Working With Your Spouse
Generally, I think my husband and I make a pretty great team. Our powers combined usually lead to a lot of good.
My hubby’s strengths are that once he is on board with an idea, he generally executes and doesn’t get distracted. When we got the insurance payout for our totaled car last year, he kept us on the frugal track. I got enticed by the nicer model of car but he reminded me of our goal and insisted we stay with something we could purchase for cash.
My strength with money is that I’m a consummate learner and open to ideas. I seek out ways to improve. But, I tend to get stuck in analysis paralysis and sometimes get sidetracked.
He reminds me to take action and helps me follow through on my ideas.
But, sometimes we get off track.
For example, I generally do the grocery shopping and batch cooking. I’ve been working hard to optimize our grocery budget and get the most value for our money.
This weekend, I was feeling under the weather, so my husband went grocery shopping.
He comes back with $279 worth of groceries from Hannaford!
Wasn’t he paying any attention? Does he even frugal, yo? I mean he can’t say he didn’t know since I freaking write about it!
He bought everything I usually buy but for double the price!
So, my husband isn’t naturally frugal and sometimes that gets us in trouble.
Part of how we make this work is that we generally do not limit our “fun” activities on the weekend at all. We do what we want to do. We have a generous restaurant and “miscellaneous” budget.
We save money by cutting back on the everyday, mindless spending.
I look it at the as low-value, convenience spending.
For example, buying lunch at work to me is low value. See more here.
High value spending, to me are our date nights. We go out to a nice place and don’t pay attention to the cost of a glass of wine or beer. We just have fun. Worth it. And it really doesn’t break the bank all that much because it is an occasional expense that we have budgeted for.
Spending on grocery store overhead cost to me is low value spending. I can very easily bag my own groceries at Aldi for ½ off my grocery bill. Walmart does the bagging for me and even brings it out to my car. I just have to plan ahead a little and order the groceries before I need to cook (something I didn’t do this week).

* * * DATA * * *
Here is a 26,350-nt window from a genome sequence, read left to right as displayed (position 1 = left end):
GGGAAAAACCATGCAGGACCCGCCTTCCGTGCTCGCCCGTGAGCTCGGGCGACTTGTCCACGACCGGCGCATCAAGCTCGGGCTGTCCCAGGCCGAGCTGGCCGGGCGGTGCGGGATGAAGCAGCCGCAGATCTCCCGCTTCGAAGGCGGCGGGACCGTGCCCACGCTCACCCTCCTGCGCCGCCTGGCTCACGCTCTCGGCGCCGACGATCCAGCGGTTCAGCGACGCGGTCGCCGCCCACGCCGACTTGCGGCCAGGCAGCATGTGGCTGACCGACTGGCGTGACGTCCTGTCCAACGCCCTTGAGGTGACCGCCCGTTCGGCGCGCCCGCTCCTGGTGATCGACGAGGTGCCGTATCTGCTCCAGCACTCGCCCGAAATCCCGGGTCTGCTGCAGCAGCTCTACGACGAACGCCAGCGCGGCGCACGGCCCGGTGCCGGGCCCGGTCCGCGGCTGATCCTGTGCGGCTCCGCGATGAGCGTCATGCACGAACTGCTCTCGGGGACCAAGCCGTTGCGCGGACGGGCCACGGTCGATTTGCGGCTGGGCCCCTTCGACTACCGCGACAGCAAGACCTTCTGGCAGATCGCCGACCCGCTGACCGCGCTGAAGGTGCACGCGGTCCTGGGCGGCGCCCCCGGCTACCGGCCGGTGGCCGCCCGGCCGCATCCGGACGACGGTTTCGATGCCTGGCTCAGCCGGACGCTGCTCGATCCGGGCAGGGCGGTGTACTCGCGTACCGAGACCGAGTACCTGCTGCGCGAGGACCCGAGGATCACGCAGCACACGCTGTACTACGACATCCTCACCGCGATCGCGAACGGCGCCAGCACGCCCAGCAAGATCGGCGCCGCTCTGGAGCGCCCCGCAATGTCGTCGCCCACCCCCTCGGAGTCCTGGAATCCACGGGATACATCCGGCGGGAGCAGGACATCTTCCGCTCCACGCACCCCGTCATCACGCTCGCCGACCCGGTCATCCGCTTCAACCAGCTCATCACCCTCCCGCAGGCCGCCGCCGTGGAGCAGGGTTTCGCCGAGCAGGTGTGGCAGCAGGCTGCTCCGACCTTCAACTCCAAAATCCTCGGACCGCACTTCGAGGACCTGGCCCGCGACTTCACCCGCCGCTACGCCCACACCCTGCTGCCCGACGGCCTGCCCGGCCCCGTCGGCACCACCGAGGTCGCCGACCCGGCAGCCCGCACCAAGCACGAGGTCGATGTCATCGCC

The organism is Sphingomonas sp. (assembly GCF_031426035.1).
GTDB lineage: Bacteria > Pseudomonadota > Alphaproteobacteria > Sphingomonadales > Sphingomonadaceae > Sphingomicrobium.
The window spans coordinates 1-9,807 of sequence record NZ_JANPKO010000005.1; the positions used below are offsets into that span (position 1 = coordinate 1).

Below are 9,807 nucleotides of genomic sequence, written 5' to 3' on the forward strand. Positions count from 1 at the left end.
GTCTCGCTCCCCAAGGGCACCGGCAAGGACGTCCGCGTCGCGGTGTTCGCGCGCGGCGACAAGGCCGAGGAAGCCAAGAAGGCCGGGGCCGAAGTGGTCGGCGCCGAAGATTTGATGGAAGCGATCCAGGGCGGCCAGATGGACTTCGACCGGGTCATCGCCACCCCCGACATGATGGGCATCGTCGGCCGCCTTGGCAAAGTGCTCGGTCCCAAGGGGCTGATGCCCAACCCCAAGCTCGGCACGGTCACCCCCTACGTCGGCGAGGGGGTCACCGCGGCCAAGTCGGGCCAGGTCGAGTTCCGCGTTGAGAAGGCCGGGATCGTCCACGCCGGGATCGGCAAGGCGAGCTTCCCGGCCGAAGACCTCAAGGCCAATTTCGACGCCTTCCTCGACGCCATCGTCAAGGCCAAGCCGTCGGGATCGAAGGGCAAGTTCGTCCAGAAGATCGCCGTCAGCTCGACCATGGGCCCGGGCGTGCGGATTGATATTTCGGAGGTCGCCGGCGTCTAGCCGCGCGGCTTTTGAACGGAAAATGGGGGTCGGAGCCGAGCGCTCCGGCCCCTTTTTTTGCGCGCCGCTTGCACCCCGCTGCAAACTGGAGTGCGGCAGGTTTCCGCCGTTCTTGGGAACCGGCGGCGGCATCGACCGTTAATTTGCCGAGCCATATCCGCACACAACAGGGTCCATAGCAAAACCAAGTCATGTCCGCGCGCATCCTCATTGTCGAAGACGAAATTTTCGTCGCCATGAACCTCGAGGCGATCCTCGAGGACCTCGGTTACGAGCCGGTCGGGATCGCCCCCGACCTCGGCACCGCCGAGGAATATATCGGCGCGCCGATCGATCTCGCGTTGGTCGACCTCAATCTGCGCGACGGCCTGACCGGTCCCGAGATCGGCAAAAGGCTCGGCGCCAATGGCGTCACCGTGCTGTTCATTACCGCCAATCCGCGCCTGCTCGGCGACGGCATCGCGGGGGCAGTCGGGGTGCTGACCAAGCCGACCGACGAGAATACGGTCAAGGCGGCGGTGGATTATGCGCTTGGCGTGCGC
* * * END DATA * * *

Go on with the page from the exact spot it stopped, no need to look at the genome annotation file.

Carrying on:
So, sometimes my husband and I get off sync.
Sometimes I get on my high horse and have a hard time getting down. Sometimes he doesn’t listen.
We get back on track when we have our budget date at the end of the month.
But, it is good for me to remember that we do the best when we remember that each of us excels at different things and provides a good foil to the other.
Like most relationships, ours grows with appreciation and kindness.
My husband’s strengths are that he doesn’t shy away from cooking when asked. He is batch cooking for us today. He was amazing for going grocery shopping for us and he does so whenever I ask. He is also really tidy. He picks up daily and keeps our house from looking like a total disaster zone (which is quite a feat since we have 2 toddler boys and 2 big dogs). He does the dishes when I cook. He is also quite nice to look at.
Marriage and money are always works in progress and I can’t say we have it all figured out yet.
But, what we do agree on is our dream for financial independence. We want to be free from worrying about making money so that we can have the freedom to pursue happiness.
The irony is that in order to become free from financial worries, we have to worry about money in the short term. We have to be mindful, build good money habits, and optimize our spending to bring us the greatest value.
But to really succeed at marriage and money, above all, we have to remember to be kind to each other along the way.